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Defendant Anice Plikaytis appealed an order awarding her attorneys' fees in a breach of contract action brought by plaintiff Debra Roth. In the published portion of its opinion, the Court of Appeal agreed with Plikaytis's contention that the trial court erred when it declined to consider previously filed documents she incorporated by reference as part of her motion. In the unpublished portions of the opinion, the Court discussed Plikaytis's arguments that: (1) the court failed to apply the lodestar method; (2) erroneously denied fees for equitable and cross-claims and for obtaining relief from bankruptcy stays; and (3) substantially reduced her award without explanation. The Court of Appeal concluded the trial court erred by denying fees for obtaining bankruptcy stay relief that related to the breach claim and failing to provide an adequate justification for significantly reducing the number of hours allowed. Accordingly, the trial court was affirmed in part, reversed in part, and the matter remanded with directions. View "Roth v. Plikaytis" on Justia Law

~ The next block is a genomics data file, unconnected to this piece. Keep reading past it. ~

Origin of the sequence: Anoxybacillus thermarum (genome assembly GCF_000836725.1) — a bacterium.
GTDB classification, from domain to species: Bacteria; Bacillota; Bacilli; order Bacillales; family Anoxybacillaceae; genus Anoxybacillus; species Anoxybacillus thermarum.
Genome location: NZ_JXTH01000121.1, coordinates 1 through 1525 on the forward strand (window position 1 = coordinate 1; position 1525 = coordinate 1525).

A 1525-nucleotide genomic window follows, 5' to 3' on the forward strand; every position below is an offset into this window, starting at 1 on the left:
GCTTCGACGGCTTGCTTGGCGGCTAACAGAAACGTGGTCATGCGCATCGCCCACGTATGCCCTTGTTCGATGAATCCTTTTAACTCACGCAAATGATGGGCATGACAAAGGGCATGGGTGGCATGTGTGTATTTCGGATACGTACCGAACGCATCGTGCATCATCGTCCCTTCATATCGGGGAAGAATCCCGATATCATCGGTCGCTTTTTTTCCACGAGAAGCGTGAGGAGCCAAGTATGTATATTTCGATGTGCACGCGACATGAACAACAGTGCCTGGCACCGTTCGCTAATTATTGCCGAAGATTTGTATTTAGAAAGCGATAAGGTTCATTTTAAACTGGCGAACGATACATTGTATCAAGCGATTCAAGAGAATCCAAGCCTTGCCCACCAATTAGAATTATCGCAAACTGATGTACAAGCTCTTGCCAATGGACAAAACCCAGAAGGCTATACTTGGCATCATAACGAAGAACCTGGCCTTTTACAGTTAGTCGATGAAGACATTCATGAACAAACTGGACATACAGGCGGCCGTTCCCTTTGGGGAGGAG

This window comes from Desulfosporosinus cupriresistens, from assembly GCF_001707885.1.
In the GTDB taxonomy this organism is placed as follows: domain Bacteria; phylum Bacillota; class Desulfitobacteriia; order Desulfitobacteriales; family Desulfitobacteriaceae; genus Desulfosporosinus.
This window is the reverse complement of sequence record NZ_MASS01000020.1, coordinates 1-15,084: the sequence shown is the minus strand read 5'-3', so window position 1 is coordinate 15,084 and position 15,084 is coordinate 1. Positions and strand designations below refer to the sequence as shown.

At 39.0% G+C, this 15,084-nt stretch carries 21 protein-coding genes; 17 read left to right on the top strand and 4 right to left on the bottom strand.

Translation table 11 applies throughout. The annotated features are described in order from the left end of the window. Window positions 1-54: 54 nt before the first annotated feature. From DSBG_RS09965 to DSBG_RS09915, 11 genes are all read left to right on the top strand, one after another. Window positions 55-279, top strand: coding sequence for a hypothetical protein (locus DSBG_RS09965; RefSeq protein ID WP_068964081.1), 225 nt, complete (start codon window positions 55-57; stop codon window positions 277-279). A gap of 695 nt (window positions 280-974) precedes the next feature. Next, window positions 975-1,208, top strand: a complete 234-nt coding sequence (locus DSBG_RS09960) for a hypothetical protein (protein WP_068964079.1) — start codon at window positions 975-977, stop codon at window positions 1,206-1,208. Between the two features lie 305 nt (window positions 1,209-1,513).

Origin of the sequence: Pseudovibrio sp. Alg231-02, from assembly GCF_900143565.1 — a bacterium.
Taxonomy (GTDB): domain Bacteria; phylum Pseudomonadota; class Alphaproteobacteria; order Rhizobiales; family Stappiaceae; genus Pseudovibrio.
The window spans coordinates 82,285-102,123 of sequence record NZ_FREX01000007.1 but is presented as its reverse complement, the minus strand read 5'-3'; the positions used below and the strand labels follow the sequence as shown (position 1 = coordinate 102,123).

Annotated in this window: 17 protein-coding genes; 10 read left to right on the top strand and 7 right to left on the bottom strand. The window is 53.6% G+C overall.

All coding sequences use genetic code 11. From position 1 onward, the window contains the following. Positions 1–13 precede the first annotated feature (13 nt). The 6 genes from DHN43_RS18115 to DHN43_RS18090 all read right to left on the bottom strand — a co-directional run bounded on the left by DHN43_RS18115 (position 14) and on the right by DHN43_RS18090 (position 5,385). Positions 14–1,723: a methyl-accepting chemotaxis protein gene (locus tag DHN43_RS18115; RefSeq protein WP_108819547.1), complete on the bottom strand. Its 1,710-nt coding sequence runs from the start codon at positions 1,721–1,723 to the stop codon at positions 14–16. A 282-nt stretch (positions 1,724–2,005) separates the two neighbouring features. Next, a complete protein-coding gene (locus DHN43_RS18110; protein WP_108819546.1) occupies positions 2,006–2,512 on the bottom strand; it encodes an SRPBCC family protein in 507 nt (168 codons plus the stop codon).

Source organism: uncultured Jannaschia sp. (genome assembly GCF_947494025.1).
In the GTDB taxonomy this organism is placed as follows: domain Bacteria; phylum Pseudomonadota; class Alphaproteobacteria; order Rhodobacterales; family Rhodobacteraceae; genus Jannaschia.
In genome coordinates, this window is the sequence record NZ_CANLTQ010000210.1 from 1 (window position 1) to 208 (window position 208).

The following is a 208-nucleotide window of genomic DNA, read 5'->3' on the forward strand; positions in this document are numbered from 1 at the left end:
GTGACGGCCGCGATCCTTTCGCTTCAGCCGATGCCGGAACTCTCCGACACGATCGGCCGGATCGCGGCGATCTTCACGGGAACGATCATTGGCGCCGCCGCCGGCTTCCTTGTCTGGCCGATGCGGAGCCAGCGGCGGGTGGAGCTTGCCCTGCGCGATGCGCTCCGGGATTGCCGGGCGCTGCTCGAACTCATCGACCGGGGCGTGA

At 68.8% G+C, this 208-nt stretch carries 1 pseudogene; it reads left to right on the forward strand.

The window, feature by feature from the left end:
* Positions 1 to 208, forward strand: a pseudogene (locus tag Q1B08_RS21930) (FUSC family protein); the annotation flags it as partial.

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This civil action arose out of the alleged mishandling of the Conservatorship of Victoria Newsome. Victoria Newsome’s mother and conservator, Marilyn Newsome, filed suit against former chancellor Joe Dale Walker, Chancellor David Shoemake, and other parties. Victoria’s severely infirm condition was the result of medical malpractice. A trust was established out of the proceeds from settlement of the malpractice case. Newsome raised numerous claims seeking redress, and a full accounting of the conservatorship, when the two chancellors were sanctioned by the Mississippi Commission on Judicial Performance. The Mississippi Supreme Court determined the doctrine of judicial immunity applied to bar Newsome’s claims, made on behalf of the Victoria Newsome Conservatorship, against former chancellor Joe Dale Walker and Chancellor David Shoemake. The Court therefore affirmed the judgment of the Chancery Court of Simpson County granting a Rule 54(b) dismissal. In addition, the Court granted Keely McNulty’s Motion to Strike Allegation and others involved in the administration of the conservatorship. View "Newsome v. Shoemake" on Justia Law